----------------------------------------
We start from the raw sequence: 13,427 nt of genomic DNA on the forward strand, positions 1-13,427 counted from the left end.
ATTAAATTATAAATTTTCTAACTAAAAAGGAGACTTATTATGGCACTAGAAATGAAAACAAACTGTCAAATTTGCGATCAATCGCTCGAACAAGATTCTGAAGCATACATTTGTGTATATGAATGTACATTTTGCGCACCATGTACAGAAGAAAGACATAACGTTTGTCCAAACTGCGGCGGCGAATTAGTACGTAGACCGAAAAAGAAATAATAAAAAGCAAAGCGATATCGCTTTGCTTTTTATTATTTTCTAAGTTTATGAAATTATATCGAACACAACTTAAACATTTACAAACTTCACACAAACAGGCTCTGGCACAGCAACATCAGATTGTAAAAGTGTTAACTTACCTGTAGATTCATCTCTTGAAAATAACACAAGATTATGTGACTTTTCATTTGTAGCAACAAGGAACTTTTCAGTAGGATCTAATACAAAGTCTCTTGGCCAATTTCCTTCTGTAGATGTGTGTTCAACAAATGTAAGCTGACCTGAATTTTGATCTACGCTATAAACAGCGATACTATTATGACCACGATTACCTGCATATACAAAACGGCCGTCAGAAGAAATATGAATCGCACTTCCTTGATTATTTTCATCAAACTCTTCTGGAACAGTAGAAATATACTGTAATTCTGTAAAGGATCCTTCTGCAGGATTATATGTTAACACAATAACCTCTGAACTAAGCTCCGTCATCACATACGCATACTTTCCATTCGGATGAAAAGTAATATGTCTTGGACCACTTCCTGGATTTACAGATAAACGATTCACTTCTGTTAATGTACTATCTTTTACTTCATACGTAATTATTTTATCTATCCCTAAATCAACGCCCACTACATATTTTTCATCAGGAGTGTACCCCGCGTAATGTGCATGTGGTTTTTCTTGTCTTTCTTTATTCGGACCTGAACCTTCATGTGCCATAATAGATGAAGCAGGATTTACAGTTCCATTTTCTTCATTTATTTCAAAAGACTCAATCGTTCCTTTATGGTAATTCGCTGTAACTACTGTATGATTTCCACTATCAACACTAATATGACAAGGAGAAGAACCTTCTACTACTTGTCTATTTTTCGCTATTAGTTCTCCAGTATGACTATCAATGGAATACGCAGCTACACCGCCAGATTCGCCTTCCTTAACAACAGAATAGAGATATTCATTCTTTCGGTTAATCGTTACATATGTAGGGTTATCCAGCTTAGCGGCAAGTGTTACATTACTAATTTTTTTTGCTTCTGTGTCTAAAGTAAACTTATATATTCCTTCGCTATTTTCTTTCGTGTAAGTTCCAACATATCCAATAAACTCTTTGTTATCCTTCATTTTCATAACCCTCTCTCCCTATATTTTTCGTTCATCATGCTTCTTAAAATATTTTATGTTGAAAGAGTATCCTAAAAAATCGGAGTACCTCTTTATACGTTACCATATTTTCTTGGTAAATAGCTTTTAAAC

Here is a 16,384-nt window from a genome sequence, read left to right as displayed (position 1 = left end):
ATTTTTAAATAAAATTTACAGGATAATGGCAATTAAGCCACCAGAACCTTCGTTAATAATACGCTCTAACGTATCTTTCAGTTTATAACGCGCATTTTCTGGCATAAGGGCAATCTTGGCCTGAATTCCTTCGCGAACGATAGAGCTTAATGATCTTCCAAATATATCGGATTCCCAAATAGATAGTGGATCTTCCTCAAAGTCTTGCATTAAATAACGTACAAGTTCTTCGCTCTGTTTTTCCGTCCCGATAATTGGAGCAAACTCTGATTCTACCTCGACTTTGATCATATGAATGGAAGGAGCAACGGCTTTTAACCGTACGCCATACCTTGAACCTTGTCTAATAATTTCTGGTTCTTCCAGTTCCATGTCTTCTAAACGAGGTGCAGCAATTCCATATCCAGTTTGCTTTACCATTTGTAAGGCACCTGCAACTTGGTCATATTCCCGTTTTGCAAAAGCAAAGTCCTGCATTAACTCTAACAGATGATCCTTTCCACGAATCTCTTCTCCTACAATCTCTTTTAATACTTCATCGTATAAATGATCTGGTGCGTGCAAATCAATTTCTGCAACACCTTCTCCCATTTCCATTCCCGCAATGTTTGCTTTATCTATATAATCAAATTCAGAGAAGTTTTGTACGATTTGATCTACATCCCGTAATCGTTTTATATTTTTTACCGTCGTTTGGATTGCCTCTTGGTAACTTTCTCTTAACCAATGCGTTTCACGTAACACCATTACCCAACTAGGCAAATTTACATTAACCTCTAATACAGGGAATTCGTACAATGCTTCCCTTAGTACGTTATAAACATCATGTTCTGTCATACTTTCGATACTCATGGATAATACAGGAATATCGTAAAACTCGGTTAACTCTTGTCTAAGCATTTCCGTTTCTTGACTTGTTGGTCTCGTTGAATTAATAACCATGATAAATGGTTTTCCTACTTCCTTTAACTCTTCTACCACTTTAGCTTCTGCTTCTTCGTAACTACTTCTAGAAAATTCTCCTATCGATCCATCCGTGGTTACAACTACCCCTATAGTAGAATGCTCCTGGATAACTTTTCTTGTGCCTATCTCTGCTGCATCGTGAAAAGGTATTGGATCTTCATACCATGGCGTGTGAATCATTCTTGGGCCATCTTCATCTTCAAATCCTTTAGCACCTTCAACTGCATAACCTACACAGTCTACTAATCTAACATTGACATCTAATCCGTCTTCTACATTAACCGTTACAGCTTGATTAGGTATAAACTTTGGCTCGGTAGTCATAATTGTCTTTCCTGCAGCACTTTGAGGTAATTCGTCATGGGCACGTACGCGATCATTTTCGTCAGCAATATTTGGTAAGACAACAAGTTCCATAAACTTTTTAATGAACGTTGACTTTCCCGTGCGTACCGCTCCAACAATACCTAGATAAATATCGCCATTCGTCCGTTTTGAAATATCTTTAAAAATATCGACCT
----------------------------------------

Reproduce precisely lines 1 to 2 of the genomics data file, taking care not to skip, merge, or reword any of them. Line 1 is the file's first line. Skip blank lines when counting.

We start from the raw sequence: 13,427 nt of genomic DNA on the forward strand, positions 1-13,427 counted from the left end.
ATTAAATTATAAATTTTCTAACTAAAAAGGAGACTTATTATGGCACTAGAAATGAAAACAAACTGTCAAATTTGCGATCAATCGCTCGAACAAGATTCTGAAGCATACATTTGTGTATATGAATGTACATTTTGCGCACCATGTACAGAAGAAAGACATAACGTTTGTCCAAACTGCGGCGGCGAATTAGTACGTAGACCGAAAAAGAAATAATAAAAAGCAAAGCGATATCGCTTTGCTTTTTATTATTTTCTAAGTTTATGAAATTATATCGAACACAACTTAAACATTTACAAACTTCACACAAACAGGCTCTGGCACAGCAACATCAGATTGTAAAAGTGTTAACTTACCTGTAGATTCATCTCTTGAAAATAACACAAGATTATGTGACTTTTCATTTGTAGCAACAAGGAACTTTTCAGTAGGATCTAATACAAAGTCTCTTGGCCAATTTCCTTCTGTAGATGTGTGTTCAACAAATGTAAGCTGACCTGAATTTTGATCTACGCTATAAACAGCGATACTATTATGACCACGATTACCTGCATATACAAAACGGCCGTCAGAAGAAATATGAATCGCACTTCCTTGATTATTTTCATCAAACTCTTCTGGAACAGTAGAAATATACTGTAATTCTGTAAAGGATCCTTCTGCAGGATTATATGTTAACACAATAACCTCTGAACTAAGCTCCGTCATCACATACGCATACTTTCCATTCGGATGAAAAGTAATATGTCTTGGACCACTTCCTGGATTTACAGATAAACGATTCACTTCTGTTAATGTACTATCTTTTACTTCATACGTAATTATTTTATCTATCCCTAAATCAACGCCCACTACATATTTTTCATCAGGAGTGTACCCCGCGTAATGTGCATGTGGTTTTTCTTGTCTTTCTTTATTCGGACCTGAACCTTCATGTGCCATAATAGATGAAGCAGGATTTACAGTTCCATTTTCTTCATTTATTTCAAAAGACTCAATCGTTCCTTTATGGTAATTCGCTGTAACTACTGTATGATTTCCACTATCAACACTAATATGACAAGGAGAAGAACCTTCTACTACTTGTCTATTTTTCGCTATTAGTTCTCCAGTATGACTATCAATGGAATACGCAGCTACACCGCCAGATTCGCCTTCCTTAACAACAGAATAGAGATATTCATTCTTTCGGTTAATCGTTACATATGTAGGGTTATCCAGCTTAGCGGCAAGTGTTACATTACTAATTTTTTTTGCTTCTGTGTCTAAAGTAAACTTATATATTCCTTCGCTATTTTCTTTCGTGTAAGTTCCAACATATCCAATAAACTCTTTGTTATCCTTCATTTTCATAACCCTCTCTCCCTATATTTTTCGTTCATCATGCTTCTTAAAATATTTTATGTTGAAAGAGTATCCTAAAAAATCGGAGTACCTCTTTATACGTTACCATATTTTCTTGGTAAATAGCTTTTAAAC